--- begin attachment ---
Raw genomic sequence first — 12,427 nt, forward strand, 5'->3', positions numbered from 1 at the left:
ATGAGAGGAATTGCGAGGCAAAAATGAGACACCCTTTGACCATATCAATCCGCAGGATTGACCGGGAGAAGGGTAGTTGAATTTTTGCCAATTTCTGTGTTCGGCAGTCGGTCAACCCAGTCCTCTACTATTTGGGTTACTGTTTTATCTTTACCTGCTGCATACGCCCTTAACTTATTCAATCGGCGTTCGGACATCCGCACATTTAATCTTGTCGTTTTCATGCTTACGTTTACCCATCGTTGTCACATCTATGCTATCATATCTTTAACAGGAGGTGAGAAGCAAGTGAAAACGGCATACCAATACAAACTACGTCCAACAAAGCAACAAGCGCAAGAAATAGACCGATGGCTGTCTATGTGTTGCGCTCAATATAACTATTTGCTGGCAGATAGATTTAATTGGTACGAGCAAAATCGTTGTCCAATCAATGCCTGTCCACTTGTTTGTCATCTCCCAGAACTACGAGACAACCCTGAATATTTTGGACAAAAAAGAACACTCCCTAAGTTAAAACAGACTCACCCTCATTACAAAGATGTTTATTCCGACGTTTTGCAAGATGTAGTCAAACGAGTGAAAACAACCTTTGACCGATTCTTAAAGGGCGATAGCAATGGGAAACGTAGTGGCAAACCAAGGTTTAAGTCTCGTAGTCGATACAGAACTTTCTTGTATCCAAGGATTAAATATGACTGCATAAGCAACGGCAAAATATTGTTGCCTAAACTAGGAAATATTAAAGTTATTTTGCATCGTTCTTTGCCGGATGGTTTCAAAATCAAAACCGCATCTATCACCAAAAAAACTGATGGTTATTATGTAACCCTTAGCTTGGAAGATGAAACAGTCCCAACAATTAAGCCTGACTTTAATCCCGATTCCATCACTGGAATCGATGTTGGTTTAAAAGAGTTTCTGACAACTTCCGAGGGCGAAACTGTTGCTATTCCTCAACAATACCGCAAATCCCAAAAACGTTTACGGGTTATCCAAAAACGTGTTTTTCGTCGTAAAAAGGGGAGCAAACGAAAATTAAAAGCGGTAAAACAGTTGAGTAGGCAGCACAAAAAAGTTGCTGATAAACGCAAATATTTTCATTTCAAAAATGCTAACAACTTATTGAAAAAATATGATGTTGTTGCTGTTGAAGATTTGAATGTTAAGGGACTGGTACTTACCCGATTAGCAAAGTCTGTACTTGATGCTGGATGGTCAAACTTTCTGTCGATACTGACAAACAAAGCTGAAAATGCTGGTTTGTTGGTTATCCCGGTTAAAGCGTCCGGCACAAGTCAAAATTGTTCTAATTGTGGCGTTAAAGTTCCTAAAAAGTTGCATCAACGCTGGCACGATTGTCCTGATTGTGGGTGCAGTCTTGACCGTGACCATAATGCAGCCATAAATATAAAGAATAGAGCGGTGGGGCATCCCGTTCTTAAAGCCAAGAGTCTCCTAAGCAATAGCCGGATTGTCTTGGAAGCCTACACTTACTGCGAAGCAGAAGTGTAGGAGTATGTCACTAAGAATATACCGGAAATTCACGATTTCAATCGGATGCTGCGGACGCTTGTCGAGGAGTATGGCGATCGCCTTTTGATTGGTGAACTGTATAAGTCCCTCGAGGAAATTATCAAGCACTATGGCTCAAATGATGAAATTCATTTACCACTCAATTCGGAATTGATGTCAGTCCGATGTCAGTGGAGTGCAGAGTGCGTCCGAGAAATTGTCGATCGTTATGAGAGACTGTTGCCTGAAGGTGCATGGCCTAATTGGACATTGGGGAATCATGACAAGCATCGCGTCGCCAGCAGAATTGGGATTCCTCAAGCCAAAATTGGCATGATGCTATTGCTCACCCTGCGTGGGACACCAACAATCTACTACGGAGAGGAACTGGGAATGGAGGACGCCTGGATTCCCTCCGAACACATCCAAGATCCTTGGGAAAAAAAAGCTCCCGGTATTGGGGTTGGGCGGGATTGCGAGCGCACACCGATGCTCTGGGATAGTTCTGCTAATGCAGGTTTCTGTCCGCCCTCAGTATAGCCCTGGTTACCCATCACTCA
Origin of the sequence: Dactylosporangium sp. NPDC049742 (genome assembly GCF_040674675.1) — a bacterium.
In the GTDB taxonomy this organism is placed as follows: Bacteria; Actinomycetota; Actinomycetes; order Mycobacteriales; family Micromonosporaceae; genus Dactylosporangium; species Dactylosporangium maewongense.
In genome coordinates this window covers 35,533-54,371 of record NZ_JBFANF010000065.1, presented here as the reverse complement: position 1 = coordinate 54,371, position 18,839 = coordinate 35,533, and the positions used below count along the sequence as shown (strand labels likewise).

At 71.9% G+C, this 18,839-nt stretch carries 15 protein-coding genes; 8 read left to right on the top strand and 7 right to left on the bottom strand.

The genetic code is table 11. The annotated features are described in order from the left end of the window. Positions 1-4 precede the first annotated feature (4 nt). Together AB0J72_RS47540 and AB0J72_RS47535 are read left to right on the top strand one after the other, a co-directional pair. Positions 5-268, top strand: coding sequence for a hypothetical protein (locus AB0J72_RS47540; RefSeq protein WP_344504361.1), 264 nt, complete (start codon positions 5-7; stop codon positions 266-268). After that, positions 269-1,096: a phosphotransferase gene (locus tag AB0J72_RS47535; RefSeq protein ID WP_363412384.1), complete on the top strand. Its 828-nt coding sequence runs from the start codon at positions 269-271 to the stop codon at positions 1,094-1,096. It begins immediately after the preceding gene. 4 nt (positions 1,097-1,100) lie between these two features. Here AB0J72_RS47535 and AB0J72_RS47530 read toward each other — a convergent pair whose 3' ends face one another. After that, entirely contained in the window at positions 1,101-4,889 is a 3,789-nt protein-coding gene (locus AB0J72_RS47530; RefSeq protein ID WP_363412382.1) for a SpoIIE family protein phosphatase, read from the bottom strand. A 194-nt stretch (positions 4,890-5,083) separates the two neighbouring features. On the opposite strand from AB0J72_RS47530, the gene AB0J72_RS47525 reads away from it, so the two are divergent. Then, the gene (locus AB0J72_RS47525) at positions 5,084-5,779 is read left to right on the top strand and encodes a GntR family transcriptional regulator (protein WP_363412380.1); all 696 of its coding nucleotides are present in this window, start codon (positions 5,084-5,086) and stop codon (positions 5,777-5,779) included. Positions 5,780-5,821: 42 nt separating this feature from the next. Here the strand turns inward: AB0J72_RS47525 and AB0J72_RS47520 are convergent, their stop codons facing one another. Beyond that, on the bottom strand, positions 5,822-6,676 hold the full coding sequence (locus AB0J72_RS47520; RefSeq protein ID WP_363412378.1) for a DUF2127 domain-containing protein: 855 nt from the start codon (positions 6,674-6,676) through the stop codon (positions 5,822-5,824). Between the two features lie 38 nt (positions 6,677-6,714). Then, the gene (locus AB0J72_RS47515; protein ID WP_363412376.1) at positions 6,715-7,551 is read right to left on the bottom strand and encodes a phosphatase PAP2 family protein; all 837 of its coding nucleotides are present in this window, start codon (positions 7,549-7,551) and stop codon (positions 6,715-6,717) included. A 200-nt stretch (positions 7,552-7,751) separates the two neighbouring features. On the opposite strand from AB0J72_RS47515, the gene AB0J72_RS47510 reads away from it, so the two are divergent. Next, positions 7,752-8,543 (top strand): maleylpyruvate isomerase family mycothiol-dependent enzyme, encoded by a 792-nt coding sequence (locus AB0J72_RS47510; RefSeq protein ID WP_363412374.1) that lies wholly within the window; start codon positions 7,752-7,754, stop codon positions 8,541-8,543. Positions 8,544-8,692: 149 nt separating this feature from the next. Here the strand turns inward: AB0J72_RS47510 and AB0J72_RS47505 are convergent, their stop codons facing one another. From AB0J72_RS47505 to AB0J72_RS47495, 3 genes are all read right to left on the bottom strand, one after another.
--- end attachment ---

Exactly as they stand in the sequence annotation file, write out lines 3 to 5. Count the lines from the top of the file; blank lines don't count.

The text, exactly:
Origin of the sequence: Dactylosporangium sp. NPDC049742 (genome assembly GCF_040674675.1) — a bacterium.
In the GTDB taxonomy this organism is placed as follows: Bacteria; Actinomycetota; Actinomycetes; order Mycobacteriales; family Micromonosporaceae; genus Dactylosporangium; species Dactylosporangium maewongense.
In genome coordinates this window covers 35,533-54,371 of record NZ_JBFANF010000065.1, presented here as the reverse complement: position 1 = coordinate 54,371, position 18,839 = coordinate 35,533, and the positions used below count along the sequence as shown (strand labels likewise).